Epoch the First
Chapter VI. The Kidnapping
 

The rejoicing had reached its apogee, and was on the wane. The Puritan had stretched his austereness to the point of levity; the Dutchman had comfortably sweated his obedience and content; the Cavalier had paced it with a pretty air of patronage and an eye for matron and maid; the Indian, come from his far hunting-grounds, bivouacked in the governor's presence as the pipe of peace went round.

About twilight the governor and his party had gone home. Deep in ceremonial as he had been, his mind had run upon Bucklaw and the Spaniards' country. So, when the dusk was growing into night, the hour came for his visit to the Nell Gwynn. With his two soldier friends and Councillor Drayton, he started by a roundabout for the point where he looked to find Bucklaw. Bucklaw was not there: he had other fish to fry, and the ship's lights were gone. She had changed her anchorage since afternoon.

"It's a bold scheme," Bucklaw was saying to his fellow-ruffian in the governor's garden, "and it may fail, yet 'twill go hard, but we'll save our skins. No pluck, no pence. Once again, here's the trick of it. I'll go in by the side door I unlocked last night, hide in the hallway, then enter the house quietly or boldly, as the case may be. Plan one: a message from his excellency to Miss Leveret, that he wishes her to join him on the Nell Gwynn. Once outside it's all right. She cannot escape us. We have our cloaks and we have the Spanish drug. Plan two: make her ours in the house. Out by this hall door-through the grounds--to the beach--the boat in waiting--and so, up anchor and away! Both risky, as you see, but the bolder the game the sweeter the spoil. You're sure her chamber is above the hallway, and that there's a staircase to it from the main hall?"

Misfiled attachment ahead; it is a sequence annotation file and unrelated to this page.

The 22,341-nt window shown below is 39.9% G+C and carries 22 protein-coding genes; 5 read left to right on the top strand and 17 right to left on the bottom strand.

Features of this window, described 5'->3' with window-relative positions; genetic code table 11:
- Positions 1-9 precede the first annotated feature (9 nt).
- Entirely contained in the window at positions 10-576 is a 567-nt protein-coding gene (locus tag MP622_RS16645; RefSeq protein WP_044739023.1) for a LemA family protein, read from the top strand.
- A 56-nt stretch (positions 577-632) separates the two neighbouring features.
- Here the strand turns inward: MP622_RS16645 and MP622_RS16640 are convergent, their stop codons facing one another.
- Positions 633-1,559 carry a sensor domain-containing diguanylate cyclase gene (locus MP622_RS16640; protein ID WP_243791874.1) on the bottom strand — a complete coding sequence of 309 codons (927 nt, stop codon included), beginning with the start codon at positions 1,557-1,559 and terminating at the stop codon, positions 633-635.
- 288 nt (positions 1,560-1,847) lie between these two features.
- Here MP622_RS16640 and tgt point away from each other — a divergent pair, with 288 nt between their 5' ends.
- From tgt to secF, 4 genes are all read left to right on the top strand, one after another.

"I am very well sure. I know the house up-stairs and down."

Bucklaw looked to his arms. He was about starting on his quest when they heard footsteps, and two figures appeared. It was Iberville and Gering. They paused a moment not far from where the rogues were hid.

"I think you will agree," said Iberville, "that we must fight."

"I have no other mind."

"You will also be glad if we are not come upon, as last night; though, confess, the lady gave you a lease of life?"

"If she comes to-night, I hope it will be when I have done with you," answered Gering.

Iberville laughed a little, and the laugh had fire in it--hatred, and the joy of battle. "Shall it be here or yonder in the pines, where we were in train last night?"